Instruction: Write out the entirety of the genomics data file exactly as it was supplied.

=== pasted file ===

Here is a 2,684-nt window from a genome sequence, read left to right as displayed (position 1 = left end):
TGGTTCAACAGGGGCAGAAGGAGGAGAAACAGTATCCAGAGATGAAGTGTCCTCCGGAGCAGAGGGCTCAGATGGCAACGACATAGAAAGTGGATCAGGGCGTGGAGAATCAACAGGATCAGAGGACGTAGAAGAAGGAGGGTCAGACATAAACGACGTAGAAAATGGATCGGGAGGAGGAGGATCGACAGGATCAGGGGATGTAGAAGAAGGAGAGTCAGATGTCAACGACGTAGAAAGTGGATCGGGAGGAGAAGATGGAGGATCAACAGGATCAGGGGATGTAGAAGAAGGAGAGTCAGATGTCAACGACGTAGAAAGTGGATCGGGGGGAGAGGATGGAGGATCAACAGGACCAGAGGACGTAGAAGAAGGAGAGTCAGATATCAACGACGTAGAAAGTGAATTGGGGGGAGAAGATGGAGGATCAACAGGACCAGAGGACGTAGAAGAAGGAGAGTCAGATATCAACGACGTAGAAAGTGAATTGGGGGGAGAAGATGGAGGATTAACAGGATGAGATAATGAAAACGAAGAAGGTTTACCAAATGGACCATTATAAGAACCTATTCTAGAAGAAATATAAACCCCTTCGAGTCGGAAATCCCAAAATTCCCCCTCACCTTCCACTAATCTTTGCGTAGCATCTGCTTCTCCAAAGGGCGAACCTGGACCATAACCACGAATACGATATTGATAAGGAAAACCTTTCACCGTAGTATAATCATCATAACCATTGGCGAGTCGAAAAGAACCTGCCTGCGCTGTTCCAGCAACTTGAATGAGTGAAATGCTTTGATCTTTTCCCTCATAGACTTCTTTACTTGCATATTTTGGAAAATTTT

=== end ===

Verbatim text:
Here is a 2,684-nt window from a genome sequence, read left to right as displayed (position 1 = left end):
TGGTTCAACAGGGGCAGAAGGAGGAGAAACAGTATCCAGAGATGAAGTGTCCTCCGGAGCAGAGGGCTCAGATGGCAACGACATAGAAAGTGGATCAGGGCGTGGAGAATCAACAGGATCAGAGGACGTAGAAGAAGGAGGGTCAGACATAAACGACGTAGAAAATGGATCGGGAGGAGGAGGATCGACAGGATCAGGGGATGTAGAAGAAGGAGAGTCAGATGTCAACGACGTAGAAAGTGGATCGGGAGGAGAAGATGGAGGATCAACAGGATCAGGGGATGTAGAAGAAGGAGAGTCAGATGTCAACGACGTAGAAAGTGGATCGGGGGGAGAGGATGGAGGATCAACAGGACCAGAGGACGTAGAAGAAGGAGAGTCAGATATCAACGACGTAGAAAGTGAATTGGGGGGAGAAGATGGAGGATCAACAGGACCAGAGGACGTAGAAGAAGGAGAGTCAGATATCAACGACGTAGAAAGTGAATTGGGGGGAGAAGATGGAGGATTAACAGGATGAGATAATGAAAACGAAGAAGGTTTACCAAATGGACCATTATAAGAACCTATTCTAGAAGAAATATAAACCCCTTCGAGTCGGAAATCCCAAAATTCCCCCTCACCTTCCACTAATCTTTGCGTAGCATCTGCTTCTCCAAAGGGCGAACCTGGACCATAACCACGAATACGATATTGATAAGGAAAACCTTTCACCGTAGTATAATCATCATAACCATTGGCGAGTCGAAAAGAACCTGCCTGCGCTGTTCCAGCAACTTGAATGAGTGAAATGCTTTGATCTTTTCCCTCATAGACTTCTTTACTTGCATATTTTGGAAAATTTT